Live Free or Die

White Mountain River 1 by *ellensama
White Mountain River 1 by *ellensama

After spending a few days in the mountains of the neighboring state with the distinguished motto “Live Free or Die,” we are back to our daily routines. The mountains and the fresh air seem to have certain healing powers… well at least for the mind and the spirit. Spending time with the family was definitely a treat forcing me to count my blessings more than once during the trip. Upon our return, I found the usual giant stack of blog posts, hundreds of e-mails, news articles and the never-ending list of projects waiting for me. One step at a time, one task and project at a time, I’ll get these completed as usual. But why is vacation time so different from non-vacation time?

Ten years ago when we went on vacation, we’d somehow always manage to stay at a place that seemed nicer than our house. It seemed that bringing those amenities or that environment back home would bring the vacation feeling with it. I can confirm that is not the case. We have 26 acres of conservation land with trails in our back yard not unlike the mountains yet we go for walks in the woods maybe half dozen times per year. While my wife and children go to the beach a few times a week during the summer, I somehow end up there maybe once or twice a month. After building everything the way we wanted, we find little time to enjoy everything we have built.

Ten years ago, on the road to Hana I remember pulling over to use a payphone to check on the status of an important client project. Last week free wi-fi and the iPhone made it a challenge to restrain myself from carrying on with daily routines. Ten years ago in St. Thomas, I was reading Ben Franklin’s autobiography, printed book borrowed from our library. This time I was reading the same downloaded for free to the Kindle on the iPhone. Ten years ago we took pictures on regular film while past weekend we took pictures on digital film. Technology has improved so much in the past 10 years. However, somehow it has evolved toward giving us access to non-vacation activities while on vacation. One could say that bringing home digital pictures that we can browse at any time helps remind us of the vacation times during non-vacation times. Overall, I sense that technology has made our vacation and non-vacation times more hectic. This reminds me of the great state’s motto. Is there life these days free from constant interruption, full of serenity, peace, in a place that is relaxing and enjoyable?

I remember really struggling with stress a few years ago to the point I could not fall asleep at night. My wife would gently remind me of a really nice day on one of our trips and somehow those memories would magically transport me from the reality of the day to a time and place that was nothing but happiness. Perhaps the change of routine and scenery is what vacations are all about and by definition vacation time must be different from non-vacation time so we can understand the difference. Maybe vacations are the weekends of our years. Maybe they’re God’s way of lifting and holding onto the crosses we carry for a brief moment to help us rest a bit. Whatever the case may be, even a long weekend away is a good idea once in a while.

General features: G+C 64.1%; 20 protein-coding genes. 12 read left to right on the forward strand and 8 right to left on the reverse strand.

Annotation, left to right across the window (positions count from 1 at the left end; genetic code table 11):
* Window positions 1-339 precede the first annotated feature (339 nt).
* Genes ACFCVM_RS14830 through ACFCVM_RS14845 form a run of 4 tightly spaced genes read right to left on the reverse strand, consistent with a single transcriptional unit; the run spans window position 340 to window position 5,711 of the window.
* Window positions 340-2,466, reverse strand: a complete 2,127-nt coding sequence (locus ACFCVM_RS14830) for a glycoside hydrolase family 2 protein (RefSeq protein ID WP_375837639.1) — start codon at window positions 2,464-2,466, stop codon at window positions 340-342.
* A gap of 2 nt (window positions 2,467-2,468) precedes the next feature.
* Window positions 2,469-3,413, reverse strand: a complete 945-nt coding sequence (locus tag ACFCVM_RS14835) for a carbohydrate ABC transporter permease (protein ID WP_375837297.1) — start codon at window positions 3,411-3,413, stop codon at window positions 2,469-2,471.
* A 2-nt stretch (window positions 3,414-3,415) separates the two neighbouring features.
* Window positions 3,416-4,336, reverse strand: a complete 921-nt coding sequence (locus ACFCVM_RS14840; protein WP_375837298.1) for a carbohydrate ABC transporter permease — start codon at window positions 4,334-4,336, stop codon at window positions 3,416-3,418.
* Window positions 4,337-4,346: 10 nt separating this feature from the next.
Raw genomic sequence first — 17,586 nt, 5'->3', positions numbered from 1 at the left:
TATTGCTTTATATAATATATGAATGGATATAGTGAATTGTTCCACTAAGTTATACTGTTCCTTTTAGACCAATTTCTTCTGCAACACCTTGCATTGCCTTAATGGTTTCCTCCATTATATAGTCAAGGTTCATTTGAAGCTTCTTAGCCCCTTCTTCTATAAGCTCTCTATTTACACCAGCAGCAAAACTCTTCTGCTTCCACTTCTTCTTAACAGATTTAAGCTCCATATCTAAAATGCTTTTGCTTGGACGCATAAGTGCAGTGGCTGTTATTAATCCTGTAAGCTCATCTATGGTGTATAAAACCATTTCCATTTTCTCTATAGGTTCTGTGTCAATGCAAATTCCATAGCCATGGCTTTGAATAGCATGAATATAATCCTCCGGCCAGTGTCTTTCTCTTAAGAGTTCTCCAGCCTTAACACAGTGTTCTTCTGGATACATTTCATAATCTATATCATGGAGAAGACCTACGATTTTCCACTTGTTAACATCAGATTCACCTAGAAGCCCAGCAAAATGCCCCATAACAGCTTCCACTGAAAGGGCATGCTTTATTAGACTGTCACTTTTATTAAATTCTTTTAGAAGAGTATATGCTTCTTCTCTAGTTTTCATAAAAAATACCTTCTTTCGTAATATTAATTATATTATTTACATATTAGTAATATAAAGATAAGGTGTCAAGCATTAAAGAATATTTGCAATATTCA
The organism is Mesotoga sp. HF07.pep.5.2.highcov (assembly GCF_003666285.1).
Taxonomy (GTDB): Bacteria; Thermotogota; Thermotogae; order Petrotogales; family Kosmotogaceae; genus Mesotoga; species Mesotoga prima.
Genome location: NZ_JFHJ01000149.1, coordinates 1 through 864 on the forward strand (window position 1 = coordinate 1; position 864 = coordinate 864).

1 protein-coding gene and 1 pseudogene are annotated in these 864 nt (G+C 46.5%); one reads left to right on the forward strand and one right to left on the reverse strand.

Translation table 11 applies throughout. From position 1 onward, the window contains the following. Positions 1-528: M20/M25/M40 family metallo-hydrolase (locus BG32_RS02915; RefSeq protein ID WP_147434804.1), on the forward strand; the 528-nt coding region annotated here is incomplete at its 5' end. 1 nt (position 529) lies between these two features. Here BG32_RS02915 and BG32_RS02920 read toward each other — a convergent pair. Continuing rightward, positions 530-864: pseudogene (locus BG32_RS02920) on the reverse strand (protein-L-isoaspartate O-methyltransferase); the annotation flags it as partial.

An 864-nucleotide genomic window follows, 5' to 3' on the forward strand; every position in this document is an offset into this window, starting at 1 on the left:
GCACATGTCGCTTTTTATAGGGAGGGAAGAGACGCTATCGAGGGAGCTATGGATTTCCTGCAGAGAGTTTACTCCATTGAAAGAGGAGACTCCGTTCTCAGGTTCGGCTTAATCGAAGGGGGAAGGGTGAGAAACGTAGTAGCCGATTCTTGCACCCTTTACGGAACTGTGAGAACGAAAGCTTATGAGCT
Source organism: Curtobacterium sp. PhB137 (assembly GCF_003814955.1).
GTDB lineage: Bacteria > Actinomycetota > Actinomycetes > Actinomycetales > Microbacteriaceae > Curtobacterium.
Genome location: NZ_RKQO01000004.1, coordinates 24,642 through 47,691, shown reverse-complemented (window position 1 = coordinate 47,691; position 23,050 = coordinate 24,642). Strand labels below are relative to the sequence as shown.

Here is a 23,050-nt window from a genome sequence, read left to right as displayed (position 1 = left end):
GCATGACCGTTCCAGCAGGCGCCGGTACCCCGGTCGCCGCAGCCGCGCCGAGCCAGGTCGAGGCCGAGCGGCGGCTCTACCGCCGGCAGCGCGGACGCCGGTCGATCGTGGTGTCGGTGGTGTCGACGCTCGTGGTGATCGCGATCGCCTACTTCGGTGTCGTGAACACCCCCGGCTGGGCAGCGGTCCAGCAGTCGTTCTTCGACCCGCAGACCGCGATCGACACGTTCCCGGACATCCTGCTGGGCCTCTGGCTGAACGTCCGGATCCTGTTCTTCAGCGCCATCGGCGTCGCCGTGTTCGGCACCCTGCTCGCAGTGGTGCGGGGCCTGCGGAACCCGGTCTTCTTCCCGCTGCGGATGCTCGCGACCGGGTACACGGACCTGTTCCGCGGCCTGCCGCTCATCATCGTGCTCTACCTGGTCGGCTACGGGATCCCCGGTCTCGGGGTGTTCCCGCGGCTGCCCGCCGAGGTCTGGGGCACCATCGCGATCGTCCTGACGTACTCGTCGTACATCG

1. ld, sounds like a great vacation. We spend a week every summer at Lake Winnipesaukee. It is beautiful up there.

    But it is getting harder and harder to stay away while on “vacation.” I have found that I always feel the most relaxed after a hike where I literally have no cell/internet connection for days at a time. To me one of the most relaxing feelings is having no clue what is going on in the world. I think it really helps me reconnect.

    Hope you and your family are feeling well rested.

  2. LD: Great post … Among the many negatives of ubiquitous technology is that clients (and markets) develop a 24/7/365 expectation. Because of this I’ve found vacations can be much more stressful than regular work… and a vacation without blackberry/wifi is the most stressful of all. (I have statistical proof that market volatility increases during my very occasional vacations!)

    For about 10 years I always slept with the FX-Alert under my pillow. One day I quit (cold turkey), and my P&L is no different but my sleep is better. I’ll write about this experience on my blog one day.

  3. The urgent always seems to win over the important! We (especially me) should continue, however, to try and get it right!
    We do seem to find joy in the smaller things now. A quick one day trip to see our grandson and grand-daughters. Looking at video and photos on facebook. Screaming at my hard of hearing mother over the phone to try and encourage her. The calls to my son in Alabama as I am on my way home from teaching college at night. Even the phone calls to our Armenian family in Boston.
    These I consider important!

  4. Sam – “… helps me reconnect…” I know exactly what you mean. We must first disconnect from the hectic, the routine, and connect with other non-critical parts of our lives. This process in my case also helps see work and life in different (and usually more positive) ways.

    Rocky – You said it perfectly about the changed expectations. While I’m a victim, I am also guilty of the raising my expectations of others empowered with the new technology.

    Mike – A good reminder about the urgent vs. the important. The volume we can individually process has increased with the recent advances with it bringing more of the urgent. Someone told me these were the result of conspiracies to keep us busy and out of the affairs of those in charge. While I don’t believe in conspiracy theories, they’re like jokes with each being based on tiny bit of truth.

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